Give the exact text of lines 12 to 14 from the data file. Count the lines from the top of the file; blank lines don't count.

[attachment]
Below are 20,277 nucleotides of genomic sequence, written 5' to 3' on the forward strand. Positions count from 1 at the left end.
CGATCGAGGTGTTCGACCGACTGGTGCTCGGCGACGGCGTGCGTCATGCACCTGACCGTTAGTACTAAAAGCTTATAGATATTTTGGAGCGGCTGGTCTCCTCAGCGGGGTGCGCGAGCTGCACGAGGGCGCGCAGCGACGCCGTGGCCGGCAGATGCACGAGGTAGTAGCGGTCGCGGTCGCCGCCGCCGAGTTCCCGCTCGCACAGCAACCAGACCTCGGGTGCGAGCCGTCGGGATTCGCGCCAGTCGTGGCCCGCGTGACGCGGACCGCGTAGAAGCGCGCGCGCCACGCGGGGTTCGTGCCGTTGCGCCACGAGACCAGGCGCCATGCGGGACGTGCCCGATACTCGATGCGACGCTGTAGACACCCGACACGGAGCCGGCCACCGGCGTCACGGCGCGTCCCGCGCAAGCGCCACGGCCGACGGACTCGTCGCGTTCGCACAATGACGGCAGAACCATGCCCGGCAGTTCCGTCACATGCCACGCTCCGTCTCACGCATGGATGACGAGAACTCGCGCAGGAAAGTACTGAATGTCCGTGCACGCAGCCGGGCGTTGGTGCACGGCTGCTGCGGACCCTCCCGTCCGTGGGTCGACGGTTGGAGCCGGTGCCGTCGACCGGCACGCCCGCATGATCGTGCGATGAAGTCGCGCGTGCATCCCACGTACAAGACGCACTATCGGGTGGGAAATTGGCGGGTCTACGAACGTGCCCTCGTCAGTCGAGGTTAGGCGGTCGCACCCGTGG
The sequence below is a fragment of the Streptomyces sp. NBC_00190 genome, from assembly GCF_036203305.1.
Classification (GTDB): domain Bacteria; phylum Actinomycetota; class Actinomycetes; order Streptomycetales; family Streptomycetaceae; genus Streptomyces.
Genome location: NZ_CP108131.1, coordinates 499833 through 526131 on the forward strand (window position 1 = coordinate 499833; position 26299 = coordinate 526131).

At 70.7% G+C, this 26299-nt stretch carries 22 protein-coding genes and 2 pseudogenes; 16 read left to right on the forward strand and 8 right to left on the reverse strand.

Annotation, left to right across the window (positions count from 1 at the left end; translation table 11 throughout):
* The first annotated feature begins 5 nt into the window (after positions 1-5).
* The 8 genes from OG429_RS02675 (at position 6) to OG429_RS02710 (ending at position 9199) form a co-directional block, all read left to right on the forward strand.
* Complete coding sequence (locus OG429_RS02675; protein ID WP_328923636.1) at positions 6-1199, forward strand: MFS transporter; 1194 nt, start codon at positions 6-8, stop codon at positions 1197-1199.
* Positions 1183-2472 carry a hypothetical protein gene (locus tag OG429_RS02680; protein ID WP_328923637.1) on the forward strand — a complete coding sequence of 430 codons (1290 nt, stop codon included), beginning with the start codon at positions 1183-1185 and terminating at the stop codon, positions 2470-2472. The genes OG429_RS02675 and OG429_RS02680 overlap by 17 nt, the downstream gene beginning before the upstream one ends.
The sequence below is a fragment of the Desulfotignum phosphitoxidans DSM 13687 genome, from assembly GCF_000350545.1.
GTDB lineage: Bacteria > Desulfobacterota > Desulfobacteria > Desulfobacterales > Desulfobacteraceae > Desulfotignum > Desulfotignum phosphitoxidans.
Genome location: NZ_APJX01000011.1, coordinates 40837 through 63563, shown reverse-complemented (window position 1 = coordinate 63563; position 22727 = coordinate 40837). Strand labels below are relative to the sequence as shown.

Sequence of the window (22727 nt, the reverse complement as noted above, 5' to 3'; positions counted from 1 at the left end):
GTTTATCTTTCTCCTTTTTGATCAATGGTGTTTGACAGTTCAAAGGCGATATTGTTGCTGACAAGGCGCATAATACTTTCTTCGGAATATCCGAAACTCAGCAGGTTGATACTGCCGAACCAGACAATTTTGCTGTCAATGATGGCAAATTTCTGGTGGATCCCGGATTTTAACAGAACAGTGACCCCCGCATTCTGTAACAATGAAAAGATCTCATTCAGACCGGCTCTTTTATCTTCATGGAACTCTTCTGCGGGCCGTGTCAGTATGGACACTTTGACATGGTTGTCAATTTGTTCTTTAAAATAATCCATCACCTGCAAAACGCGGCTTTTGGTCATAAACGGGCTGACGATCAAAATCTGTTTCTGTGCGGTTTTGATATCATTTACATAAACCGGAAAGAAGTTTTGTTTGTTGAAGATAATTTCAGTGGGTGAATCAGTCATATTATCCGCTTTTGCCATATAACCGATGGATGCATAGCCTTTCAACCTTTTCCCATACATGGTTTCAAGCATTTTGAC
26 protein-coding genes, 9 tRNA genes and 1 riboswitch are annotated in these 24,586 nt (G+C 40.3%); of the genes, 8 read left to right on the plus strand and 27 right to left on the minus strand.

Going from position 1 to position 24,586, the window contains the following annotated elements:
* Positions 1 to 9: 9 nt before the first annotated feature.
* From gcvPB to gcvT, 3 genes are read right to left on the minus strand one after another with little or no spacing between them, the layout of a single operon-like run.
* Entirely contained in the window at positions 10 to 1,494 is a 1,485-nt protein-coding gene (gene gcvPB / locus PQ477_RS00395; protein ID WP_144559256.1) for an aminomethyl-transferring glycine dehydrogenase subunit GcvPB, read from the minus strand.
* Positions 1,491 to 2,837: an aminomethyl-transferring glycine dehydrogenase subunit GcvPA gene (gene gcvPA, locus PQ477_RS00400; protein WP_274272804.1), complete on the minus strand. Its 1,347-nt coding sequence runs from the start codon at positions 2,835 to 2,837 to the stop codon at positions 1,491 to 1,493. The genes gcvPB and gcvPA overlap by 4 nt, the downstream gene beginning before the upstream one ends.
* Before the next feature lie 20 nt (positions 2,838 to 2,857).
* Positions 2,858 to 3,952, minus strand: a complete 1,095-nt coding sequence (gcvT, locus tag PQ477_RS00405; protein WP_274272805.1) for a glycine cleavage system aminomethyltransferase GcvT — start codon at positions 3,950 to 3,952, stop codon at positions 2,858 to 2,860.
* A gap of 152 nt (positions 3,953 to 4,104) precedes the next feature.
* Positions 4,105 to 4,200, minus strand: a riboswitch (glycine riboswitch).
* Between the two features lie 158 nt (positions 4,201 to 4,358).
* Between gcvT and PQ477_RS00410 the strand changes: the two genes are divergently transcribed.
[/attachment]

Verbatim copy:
The sequence below is a fragment of the Desulfotignum phosphitoxidans DSM 13687 genome, from assembly GCF_000350545.1.
GTDB lineage: Bacteria > Desulfobacterota > Desulfobacteria > Desulfobacterales > Desulfobacteraceae > Desulfotignum > Desulfotignum phosphitoxidans.
Genome location: NZ_APJX01000011.1, coordinates 40837 through 63563, shown reverse-complemented (window position 1 = coordinate 63563; position 22727 = coordinate 40837). Strand labels below are relative to the sequence as shown.